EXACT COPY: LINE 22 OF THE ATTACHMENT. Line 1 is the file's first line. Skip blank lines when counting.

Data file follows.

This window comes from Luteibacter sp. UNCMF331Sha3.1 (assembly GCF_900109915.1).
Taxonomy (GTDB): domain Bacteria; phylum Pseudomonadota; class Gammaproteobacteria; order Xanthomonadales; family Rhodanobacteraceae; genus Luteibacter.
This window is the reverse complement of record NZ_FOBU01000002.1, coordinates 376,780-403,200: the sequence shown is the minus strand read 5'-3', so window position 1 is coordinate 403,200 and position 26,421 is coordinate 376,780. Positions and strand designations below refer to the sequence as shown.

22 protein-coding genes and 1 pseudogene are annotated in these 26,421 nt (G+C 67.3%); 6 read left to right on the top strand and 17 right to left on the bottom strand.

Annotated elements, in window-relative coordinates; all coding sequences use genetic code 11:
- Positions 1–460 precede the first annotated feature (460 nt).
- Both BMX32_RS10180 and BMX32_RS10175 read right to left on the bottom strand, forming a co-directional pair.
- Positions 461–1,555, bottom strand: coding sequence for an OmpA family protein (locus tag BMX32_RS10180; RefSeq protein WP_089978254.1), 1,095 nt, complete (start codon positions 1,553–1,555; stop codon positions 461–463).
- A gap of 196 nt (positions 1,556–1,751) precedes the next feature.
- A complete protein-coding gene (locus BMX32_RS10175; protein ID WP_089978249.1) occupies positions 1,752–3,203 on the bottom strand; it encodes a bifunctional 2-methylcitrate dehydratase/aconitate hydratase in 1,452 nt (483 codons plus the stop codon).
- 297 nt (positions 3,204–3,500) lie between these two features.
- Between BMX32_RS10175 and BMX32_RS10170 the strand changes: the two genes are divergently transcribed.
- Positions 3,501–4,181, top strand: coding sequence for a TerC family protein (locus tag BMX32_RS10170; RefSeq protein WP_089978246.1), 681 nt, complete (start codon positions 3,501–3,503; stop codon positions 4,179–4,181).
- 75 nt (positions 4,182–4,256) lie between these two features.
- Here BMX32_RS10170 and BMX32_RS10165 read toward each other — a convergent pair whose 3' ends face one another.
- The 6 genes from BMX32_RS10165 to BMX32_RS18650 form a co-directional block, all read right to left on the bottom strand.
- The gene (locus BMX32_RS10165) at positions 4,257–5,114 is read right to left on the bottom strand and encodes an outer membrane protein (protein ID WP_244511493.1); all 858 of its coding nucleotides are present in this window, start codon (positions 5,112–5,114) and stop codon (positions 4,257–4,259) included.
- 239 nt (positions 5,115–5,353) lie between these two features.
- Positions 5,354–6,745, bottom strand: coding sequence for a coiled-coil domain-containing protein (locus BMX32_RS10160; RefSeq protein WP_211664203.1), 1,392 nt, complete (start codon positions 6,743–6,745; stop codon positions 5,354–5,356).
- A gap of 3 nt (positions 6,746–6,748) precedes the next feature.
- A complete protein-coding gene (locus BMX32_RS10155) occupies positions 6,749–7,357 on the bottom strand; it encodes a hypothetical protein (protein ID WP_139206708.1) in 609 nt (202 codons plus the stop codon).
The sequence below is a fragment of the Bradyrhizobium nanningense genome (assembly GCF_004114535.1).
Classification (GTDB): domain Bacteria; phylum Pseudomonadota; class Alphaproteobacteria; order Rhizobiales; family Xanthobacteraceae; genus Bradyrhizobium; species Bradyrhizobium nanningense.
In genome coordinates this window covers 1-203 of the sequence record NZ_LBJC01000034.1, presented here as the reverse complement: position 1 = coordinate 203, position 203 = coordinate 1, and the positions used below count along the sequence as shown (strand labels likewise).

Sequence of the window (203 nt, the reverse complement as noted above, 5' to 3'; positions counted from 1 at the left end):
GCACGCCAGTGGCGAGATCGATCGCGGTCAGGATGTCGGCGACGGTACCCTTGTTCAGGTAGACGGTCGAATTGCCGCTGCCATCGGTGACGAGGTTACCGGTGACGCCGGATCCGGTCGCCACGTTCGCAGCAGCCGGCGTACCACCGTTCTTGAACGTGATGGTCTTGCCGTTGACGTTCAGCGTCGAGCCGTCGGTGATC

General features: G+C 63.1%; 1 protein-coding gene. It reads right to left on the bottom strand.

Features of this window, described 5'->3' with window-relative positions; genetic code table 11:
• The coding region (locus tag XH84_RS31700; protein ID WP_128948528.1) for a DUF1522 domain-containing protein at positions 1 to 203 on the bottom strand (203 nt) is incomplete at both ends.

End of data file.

The sequence below is a fragment of the Bradyrhizobium nanningense genome (assembly GCF_004114535.1).